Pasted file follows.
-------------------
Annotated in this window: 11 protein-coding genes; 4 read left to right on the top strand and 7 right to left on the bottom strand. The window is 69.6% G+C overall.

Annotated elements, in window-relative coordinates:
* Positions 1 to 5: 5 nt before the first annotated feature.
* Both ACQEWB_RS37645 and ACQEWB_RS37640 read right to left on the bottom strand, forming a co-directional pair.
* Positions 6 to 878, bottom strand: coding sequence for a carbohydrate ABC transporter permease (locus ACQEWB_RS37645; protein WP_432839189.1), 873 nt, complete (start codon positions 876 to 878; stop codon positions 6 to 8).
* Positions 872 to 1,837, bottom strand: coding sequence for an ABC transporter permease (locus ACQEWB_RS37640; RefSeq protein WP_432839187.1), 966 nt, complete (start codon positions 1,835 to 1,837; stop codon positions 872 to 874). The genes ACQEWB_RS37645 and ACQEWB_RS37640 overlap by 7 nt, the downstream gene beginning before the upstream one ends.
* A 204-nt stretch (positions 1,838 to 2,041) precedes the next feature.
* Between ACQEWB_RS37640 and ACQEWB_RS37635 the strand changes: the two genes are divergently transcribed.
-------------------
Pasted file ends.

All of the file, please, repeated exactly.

Annotated in this window: 11 protein-coding genes; 4 read left to right on the top strand and 7 right to left on the bottom strand. The window is 69.6% G+C overall.

Annotated elements, in window-relative coordinates:
* Positions 1 to 5: 5 nt before the first annotated feature.
* Both ACQEWB_RS37645 and ACQEWB_RS37640 read right to left on the bottom strand, forming a co-directional pair.
* Positions 6 to 878, bottom strand: coding sequence for a carbohydrate ABC transporter permease (locus ACQEWB_RS37645; protein WP_432839189.1), 873 nt, complete (start codon positions 876 to 878; stop codon positions 6 to 8).
* Positions 872 to 1,837, bottom strand: coding sequence for an ABC transporter permease (locus ACQEWB_RS37640; RefSeq protein WP_432839187.1), 966 nt, complete (start codon positions 1,835 to 1,837; stop codon positions 872 to 874). The genes ACQEWB_RS37645 and ACQEWB_RS37640 overlap by 7 nt, the downstream gene beginning before the upstream one ends.
* A 204-nt stretch (positions 1,838 to 2,041) precedes the next feature.
* Between ACQEWB_RS37640 and ACQEWB_RS37635 the strand changes: the two genes are divergently transcribed.